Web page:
One finding is that many people running startups are no smarter than I was when I started Feed Digest. The difference, though, between me and the successful founders are that they are good at delegating responsibilities for areas they're not strong at, whereas I took a strong DIY approach, building not only the technology, but keeping books, design, marketing, and so forth. Not only that, but I wasn't brave enough to charge a sensible rate for the product and didn't understand that I should define my market rather than sell $11.99 annual accounts to people adding widgets to their personal homepages.
I've not become a Donald Trump, but I can now see what I was doing wrong and how I could have turned Feed Digest into a "serious" business (where "serious", at my kindergarten level, means enough revenue and growth to scale to multiple employees and make serious inroads to enterprise deployments of our services).
Not quite the end
Despite my Feed Digest story ending, it has caused me to reflect. I've written about the business side of things here, but the technical opportunities have changed significantly since early 2005 too. Building a Feed Digest style service now is incredibly easy.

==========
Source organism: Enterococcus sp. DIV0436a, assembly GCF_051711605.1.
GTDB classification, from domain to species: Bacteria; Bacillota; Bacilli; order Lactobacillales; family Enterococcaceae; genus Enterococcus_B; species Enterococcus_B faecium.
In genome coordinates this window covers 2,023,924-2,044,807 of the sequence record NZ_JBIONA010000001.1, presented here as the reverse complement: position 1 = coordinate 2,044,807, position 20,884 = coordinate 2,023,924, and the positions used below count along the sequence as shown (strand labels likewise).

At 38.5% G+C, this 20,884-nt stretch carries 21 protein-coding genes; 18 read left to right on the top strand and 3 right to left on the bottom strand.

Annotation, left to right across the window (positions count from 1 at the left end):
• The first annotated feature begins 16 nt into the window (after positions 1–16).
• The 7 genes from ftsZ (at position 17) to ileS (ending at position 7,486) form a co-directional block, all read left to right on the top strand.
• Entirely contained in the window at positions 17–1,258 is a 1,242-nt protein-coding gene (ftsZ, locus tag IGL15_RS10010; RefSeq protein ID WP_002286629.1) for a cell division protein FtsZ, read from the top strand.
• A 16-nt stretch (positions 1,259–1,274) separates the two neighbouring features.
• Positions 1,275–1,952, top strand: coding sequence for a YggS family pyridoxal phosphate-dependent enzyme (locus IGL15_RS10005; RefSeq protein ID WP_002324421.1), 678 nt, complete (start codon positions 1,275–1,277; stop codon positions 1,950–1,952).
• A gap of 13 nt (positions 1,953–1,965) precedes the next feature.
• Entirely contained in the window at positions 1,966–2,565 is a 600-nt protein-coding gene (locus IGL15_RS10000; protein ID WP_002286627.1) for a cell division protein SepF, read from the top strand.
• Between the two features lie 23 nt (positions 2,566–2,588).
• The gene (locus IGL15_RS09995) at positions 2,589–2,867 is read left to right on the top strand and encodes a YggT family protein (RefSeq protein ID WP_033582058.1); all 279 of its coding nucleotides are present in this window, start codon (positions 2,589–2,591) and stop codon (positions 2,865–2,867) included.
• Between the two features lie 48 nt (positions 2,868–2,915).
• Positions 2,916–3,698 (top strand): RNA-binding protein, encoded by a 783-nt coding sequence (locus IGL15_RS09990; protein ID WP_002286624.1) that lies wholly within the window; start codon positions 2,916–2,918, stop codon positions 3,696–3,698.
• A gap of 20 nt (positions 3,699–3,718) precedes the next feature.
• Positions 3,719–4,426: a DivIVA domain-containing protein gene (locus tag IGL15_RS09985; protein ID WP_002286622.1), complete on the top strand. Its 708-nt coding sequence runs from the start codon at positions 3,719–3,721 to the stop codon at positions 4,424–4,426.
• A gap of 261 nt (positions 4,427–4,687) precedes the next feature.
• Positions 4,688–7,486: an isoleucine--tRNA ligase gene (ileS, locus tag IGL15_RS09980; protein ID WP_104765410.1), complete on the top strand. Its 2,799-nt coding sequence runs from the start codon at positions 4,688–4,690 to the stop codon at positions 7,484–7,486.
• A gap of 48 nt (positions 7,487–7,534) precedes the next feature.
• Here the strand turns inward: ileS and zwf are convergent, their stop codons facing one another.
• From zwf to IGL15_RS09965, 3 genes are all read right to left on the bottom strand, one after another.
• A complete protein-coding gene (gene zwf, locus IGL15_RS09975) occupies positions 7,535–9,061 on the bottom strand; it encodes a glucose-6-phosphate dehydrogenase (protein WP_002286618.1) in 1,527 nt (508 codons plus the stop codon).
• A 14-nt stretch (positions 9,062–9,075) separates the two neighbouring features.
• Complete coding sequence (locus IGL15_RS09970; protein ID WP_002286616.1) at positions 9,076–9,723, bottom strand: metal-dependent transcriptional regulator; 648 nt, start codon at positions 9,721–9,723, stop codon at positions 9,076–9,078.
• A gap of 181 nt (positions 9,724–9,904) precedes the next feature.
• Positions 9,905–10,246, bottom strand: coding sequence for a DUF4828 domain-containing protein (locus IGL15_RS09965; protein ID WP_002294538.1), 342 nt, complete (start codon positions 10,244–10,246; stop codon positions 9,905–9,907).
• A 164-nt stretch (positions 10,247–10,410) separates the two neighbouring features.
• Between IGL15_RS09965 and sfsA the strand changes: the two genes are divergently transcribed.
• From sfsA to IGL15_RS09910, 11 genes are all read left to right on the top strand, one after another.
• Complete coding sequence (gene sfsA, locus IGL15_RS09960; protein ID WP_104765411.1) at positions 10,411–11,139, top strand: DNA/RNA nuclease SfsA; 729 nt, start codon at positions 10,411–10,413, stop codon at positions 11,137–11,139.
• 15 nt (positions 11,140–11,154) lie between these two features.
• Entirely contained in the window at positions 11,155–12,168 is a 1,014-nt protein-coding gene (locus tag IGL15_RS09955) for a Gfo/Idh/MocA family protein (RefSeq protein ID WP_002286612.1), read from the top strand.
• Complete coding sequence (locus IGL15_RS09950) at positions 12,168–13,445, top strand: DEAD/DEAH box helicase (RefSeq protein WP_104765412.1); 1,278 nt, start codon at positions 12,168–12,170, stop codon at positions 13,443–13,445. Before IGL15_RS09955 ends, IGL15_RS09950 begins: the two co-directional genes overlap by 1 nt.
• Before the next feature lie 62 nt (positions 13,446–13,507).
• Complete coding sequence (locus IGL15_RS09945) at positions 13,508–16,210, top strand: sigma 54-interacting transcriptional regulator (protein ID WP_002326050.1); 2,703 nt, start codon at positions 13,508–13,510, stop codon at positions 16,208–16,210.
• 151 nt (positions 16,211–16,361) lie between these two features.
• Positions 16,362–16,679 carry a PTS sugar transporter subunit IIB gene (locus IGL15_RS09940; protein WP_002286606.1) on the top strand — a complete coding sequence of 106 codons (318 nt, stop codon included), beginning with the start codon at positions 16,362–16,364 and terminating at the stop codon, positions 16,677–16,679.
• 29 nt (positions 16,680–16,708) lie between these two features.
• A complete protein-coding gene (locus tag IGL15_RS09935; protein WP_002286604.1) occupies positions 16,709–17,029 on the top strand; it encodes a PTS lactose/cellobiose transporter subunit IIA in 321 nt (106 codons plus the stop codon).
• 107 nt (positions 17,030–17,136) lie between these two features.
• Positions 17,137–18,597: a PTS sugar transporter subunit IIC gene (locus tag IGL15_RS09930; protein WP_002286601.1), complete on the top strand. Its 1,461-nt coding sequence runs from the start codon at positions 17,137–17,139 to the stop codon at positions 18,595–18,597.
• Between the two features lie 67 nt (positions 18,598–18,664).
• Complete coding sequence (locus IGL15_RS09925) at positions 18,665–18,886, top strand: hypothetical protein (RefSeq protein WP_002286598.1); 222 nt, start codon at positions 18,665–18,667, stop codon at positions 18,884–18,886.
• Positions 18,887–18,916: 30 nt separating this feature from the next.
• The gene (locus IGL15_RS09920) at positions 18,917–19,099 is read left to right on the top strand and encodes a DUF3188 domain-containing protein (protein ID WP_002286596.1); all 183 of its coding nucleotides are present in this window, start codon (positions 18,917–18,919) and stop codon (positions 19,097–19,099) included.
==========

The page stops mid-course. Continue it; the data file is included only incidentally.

Making something seriously powerful and sellable at an enterprise level is no longer prohibitively expensive, just dependent on having the right know how. Which.. I have. I've been building feed processing and manipulation systems in the background for other projects (such as coder.io) in the interim. This has only just made me think: am I crazy for not getting back into the feed processing and manipulation industry again?
So, I'm investigating it - slowly. I know what I'm doing tech side. I have enough contacts now to get things rolling. And I have a lot more grace and life experience to actually ask for help and be brave in making business decisions than the 23 year old me ever did. The industry is still small but, importantly, still growing (Superfeedr is a notable new player) and still considered important by the right people behind the scenes.
Should I get back to what I know and build a "serious" high quality product or service on my existing knowledge base? Honestly, I don't know, but it's going to be interesting trying to find out. After three years, it no longer feels like an unethical thing to consider.
Added: I want to take this opportunity to thank Marshall Kirkpatrick - now of ReadWriteWeb - who championed Feed Digest quite a lot in its early days. He is easily the most RSS-obsessed person I know this side of Dave Winer.